Contributions of the hippocampus to feedback learning

Kathryn C. Dickerson, Mauricio R. Delgado

Research output: Contribution to journalArticlepeer-review

12 Scopus citations

Abstract

Humans learn about the world in a variety of manners, including by observation, by associating cues in the environment, and via feedback. Across species, two brain structures have been predominantly involved in these learning processes: the hippocampus—supporting learning via observation and paired association—and the striatum—critical for feedback learning. This simple dichotomy, however, has recently been challenged by reports of hippocampal engagement in feedback learning, although the role of the hippocampus is not fully understood. The purpose of this experiment was to characterize the hippocampal response during feedback learning by manipulating varying levels of memory interference. Consistent with prior reports, feedback learning recruited the striatum and midbrain. Notably, feedback learning also engaged the hippocampus. The level of activity in these regions was modulated by the degree of memory interference, such that the greatest activation occurred during the highest level of memory interference. Importantly, the accuracy of information learned via feedback correlated with hippocampal activation and was reduced by the presence of high memory interference. Taken together, these findings provide evidence of hippocampal involvement in feedback learning by demonstrating both its relevance for the accuracy of information learned via feedback and its susceptibility to interference.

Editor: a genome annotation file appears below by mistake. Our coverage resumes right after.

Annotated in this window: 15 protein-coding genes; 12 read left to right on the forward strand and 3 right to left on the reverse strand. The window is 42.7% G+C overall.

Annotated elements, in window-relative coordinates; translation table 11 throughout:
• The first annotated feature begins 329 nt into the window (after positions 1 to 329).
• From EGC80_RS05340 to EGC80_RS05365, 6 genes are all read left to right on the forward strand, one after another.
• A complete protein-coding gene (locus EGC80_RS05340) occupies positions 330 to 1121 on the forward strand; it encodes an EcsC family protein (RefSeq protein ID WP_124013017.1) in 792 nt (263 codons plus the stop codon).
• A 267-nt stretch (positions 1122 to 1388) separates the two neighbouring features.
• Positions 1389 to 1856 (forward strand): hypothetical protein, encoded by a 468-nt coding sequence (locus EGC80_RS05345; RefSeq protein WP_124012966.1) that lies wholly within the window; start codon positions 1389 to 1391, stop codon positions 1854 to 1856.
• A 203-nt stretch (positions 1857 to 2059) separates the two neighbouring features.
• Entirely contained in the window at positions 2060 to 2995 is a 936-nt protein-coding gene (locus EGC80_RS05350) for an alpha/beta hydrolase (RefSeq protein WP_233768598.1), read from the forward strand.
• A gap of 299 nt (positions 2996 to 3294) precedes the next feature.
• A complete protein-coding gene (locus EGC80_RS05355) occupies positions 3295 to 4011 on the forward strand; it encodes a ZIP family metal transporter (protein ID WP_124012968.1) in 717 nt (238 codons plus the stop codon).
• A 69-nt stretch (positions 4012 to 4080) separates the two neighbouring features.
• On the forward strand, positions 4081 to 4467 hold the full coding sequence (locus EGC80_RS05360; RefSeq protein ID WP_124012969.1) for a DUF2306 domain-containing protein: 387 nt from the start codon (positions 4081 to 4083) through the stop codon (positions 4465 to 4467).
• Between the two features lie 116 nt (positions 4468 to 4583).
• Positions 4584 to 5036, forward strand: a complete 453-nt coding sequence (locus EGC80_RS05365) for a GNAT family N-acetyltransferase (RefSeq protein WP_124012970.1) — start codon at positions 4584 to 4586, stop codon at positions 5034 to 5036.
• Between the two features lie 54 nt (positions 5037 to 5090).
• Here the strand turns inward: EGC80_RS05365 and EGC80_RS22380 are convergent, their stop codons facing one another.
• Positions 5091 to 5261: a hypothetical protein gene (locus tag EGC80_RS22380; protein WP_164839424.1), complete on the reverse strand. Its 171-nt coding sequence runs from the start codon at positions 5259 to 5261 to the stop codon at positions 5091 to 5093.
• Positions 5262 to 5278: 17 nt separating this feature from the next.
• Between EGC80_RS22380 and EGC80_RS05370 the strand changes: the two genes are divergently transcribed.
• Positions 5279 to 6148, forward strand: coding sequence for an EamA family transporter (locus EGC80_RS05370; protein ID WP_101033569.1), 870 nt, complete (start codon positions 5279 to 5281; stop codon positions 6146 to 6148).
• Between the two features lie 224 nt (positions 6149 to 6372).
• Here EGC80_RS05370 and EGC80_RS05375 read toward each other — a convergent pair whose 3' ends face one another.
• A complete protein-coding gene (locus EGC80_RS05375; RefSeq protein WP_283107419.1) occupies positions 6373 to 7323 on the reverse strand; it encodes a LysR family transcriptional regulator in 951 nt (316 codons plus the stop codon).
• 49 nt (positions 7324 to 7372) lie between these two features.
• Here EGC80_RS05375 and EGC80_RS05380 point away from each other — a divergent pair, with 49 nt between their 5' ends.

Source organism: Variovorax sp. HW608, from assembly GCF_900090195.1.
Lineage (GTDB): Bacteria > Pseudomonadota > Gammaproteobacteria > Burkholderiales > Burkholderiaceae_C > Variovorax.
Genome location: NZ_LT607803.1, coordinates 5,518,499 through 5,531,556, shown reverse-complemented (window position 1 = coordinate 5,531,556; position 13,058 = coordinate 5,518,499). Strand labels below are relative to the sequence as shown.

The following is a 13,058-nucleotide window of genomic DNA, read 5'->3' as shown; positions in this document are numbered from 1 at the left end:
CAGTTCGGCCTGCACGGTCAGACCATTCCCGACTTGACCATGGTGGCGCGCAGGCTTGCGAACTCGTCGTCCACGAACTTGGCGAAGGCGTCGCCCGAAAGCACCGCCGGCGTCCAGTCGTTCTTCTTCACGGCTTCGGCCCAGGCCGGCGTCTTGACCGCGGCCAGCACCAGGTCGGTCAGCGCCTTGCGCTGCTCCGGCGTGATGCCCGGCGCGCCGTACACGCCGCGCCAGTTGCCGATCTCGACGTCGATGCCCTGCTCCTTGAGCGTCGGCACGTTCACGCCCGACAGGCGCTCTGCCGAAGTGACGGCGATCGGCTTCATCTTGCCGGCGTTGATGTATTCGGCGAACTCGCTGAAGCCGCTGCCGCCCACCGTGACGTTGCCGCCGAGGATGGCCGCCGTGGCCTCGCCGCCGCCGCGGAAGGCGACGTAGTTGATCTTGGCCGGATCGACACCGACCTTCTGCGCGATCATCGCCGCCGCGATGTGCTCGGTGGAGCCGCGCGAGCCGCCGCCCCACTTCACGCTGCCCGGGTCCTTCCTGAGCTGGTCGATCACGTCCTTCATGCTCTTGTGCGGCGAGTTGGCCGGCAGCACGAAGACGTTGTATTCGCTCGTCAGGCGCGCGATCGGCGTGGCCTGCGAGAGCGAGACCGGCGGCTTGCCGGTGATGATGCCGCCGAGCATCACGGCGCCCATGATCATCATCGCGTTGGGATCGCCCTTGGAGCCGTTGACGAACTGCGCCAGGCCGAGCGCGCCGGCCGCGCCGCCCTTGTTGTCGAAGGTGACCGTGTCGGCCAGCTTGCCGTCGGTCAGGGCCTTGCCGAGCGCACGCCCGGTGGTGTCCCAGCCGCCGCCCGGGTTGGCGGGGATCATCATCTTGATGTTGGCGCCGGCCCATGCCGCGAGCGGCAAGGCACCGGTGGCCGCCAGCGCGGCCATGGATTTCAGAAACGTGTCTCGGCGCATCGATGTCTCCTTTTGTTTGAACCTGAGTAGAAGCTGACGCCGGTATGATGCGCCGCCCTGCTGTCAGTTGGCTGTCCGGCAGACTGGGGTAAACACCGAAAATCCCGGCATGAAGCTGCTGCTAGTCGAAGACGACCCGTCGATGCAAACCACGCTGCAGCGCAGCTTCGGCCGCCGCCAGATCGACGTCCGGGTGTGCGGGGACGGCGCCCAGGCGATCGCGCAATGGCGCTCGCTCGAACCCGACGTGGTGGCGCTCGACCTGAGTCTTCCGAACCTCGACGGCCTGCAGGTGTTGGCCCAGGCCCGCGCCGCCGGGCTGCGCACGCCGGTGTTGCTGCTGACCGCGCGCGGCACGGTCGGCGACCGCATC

Original languageEnglish (US)
Pages (from-to)861-877
Number of pages17
JournalCognitive, Affective and Behavioral Neuroscience
Volume15
Issue number4
DOIs
StatePublished - Dec 1 2015

All Science Journal Classification (ASJC) codes

  • Cognitive Neuroscience
  • Behavioral Neuroscience

Keywords

  • Basal ganglia
  • Dual-task
  • Memory
  • Probabilistic learning
  • fMRI

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